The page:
The Olympics are going on a diet. After decades of host cities stuffing themselves with expensive, useless velodromes and riflery ranges, the International Olympic Committee has relaxed its requirements—not out of magnanimity, mind you, but because cities stopped bidding. The new emphasis is on temporary structures and adaptability, and the test case is underway in Paris, which is set to host the 2024 Games.
Instead of an isolated, ticketed Olympic Park hosting journalists, athletes, and stadiums, the Paris Games will be distributed across the city and its suburbs. Instead of a dozen brand-new stadiums, Paris is building just a handful, relying on temporary or older buildings for the rest. The most important venue, the Stade de France, will be more than 25 years old; much of the competition will unfold across ad hoc structures sprinkled through the heart of the city. Fencing in the Grand Palais, equestrian at the Chateau de Versailles, breakdancing at the Place de la Concorde (yes, there will be a gold medal for b-boys and -girls in 2024), wrestling in front of the Eiffel Tower. And an opening ceremony on the Seine. The event will be hard for Parisians to miss, for better or for worse.
And the cost? For the first time, the budget for construction (3.35 billion euros) is lower than the budget for the event itself (3.9 billion euros). That would make the 2024 Games significantly cheaper than the Games in London, Sochi, Rio, or Tokyo—the current competition, according to Japanese auditors, may wind up coming in at more than $20 billion. (Of course, there is still plenty of time to blow Paris’ budget.)
The bulk of the investment is aimed at Seine-Saint-Denis, the suburban department north and east of Paris that is the country’s poorest. Civic-minded redistribution? Easy development sites in a crowded city? Why not both? Organizers believe putting the Games’ center of gravity in the disinvested northern banlieue will not only deliver jobs, but also a sense of pride and belonging to a part of the metropolis that’s usually shunned by Parisians inside the ring road. It might just be an Olympics to feel good about. In December, a Harris poll found 84 percent of the French were in favor.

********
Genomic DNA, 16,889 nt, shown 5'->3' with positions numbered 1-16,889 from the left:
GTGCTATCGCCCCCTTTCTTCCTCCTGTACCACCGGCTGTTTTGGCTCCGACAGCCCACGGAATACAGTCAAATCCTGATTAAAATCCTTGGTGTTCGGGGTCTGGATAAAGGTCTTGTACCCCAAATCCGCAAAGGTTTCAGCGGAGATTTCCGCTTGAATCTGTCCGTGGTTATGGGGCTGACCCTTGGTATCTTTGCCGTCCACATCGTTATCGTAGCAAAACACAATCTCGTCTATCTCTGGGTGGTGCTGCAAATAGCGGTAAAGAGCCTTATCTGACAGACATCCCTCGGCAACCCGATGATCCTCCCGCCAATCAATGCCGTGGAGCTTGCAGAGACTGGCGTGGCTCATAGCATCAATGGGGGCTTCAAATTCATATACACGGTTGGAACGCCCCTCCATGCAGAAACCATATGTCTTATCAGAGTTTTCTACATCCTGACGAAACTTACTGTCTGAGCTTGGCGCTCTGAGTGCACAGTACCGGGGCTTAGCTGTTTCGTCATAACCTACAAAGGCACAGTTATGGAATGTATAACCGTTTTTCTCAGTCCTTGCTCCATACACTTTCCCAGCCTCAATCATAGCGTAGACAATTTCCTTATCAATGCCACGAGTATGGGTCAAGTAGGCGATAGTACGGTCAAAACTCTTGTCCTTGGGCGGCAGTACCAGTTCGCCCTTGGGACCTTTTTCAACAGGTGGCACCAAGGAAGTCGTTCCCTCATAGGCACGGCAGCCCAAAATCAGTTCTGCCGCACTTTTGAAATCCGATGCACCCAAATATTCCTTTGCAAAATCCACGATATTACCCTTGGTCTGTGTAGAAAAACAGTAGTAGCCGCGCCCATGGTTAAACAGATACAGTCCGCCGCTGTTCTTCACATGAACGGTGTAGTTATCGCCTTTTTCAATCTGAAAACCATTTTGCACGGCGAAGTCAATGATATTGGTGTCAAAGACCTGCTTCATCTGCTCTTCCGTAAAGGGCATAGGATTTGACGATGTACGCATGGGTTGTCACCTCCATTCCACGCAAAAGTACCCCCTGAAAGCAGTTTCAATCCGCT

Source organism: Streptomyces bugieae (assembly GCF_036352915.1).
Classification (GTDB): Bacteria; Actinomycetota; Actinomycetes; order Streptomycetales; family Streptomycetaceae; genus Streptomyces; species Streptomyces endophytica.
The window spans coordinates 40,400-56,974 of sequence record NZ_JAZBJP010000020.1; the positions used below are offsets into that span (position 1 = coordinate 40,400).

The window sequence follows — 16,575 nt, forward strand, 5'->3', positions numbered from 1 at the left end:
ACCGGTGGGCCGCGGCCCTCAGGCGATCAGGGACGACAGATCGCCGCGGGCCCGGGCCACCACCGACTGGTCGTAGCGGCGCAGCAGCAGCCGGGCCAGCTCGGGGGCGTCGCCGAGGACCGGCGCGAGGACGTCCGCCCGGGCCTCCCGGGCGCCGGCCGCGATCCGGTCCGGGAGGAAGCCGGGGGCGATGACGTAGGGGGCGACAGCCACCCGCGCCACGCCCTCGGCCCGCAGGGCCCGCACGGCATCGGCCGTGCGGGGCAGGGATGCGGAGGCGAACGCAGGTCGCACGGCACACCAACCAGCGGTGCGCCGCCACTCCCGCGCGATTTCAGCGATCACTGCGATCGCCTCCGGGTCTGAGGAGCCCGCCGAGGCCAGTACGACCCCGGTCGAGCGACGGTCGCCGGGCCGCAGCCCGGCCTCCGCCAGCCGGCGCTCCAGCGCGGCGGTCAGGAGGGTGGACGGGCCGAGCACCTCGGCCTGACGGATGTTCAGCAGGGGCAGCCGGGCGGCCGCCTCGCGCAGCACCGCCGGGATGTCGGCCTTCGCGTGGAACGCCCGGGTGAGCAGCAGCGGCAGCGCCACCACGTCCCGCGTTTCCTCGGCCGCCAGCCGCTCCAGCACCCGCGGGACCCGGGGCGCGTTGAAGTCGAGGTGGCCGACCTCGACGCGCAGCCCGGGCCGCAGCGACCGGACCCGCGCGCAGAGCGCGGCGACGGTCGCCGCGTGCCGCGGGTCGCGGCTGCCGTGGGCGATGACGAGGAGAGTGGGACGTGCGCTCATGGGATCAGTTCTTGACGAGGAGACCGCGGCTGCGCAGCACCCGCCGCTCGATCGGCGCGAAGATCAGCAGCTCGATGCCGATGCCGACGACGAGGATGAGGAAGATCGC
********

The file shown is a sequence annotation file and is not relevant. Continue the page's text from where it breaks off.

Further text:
“We wanted to reinforce the ties between Paris and Seine-Saint-Denis, and make sure Seine-Saint-Denis benefits,” says Patricia Pelloux, who co-directs the urbanist think tank APUR and served on the committee to procure the Games for Paris. “It’s an area that’s had some trouble, but there’s a lot of energy there.”
The Olympic Village will be in Saint-Denis, on reclaimed industrial land along the Seine. Afterward, the dorms will be converted into nearly 3,000 apartments. Proof of concept, Pelloux says, can be found a few miles away at Clichy-Batignolles—the dream site for the Paris 2012 Olympics. London won the bid, but Paris built a huge new neighborhood on the old rail yards anyway. It’s settling in nicely.
The 2024 Olympic Village is a half-mile from the Stade de France and the new Olympic pool—the first of its size to be built in Paris since the 1924 Games, and a future community benefit. One in two sixth graders in Seine-Saint-Denis doesn’t know how to swim.
Ambre Abittan, a high school senior and avid tennis player, has lived here in Saint-Denis since she was a kid. “It’s not known as a good city,” she told me. “And the Olympic Games are going to give us a better image. You tell people you’re from here, they’re very reticent. It’s the banlieue.” That’s shorthand for hopeless housing projects and occasional riots.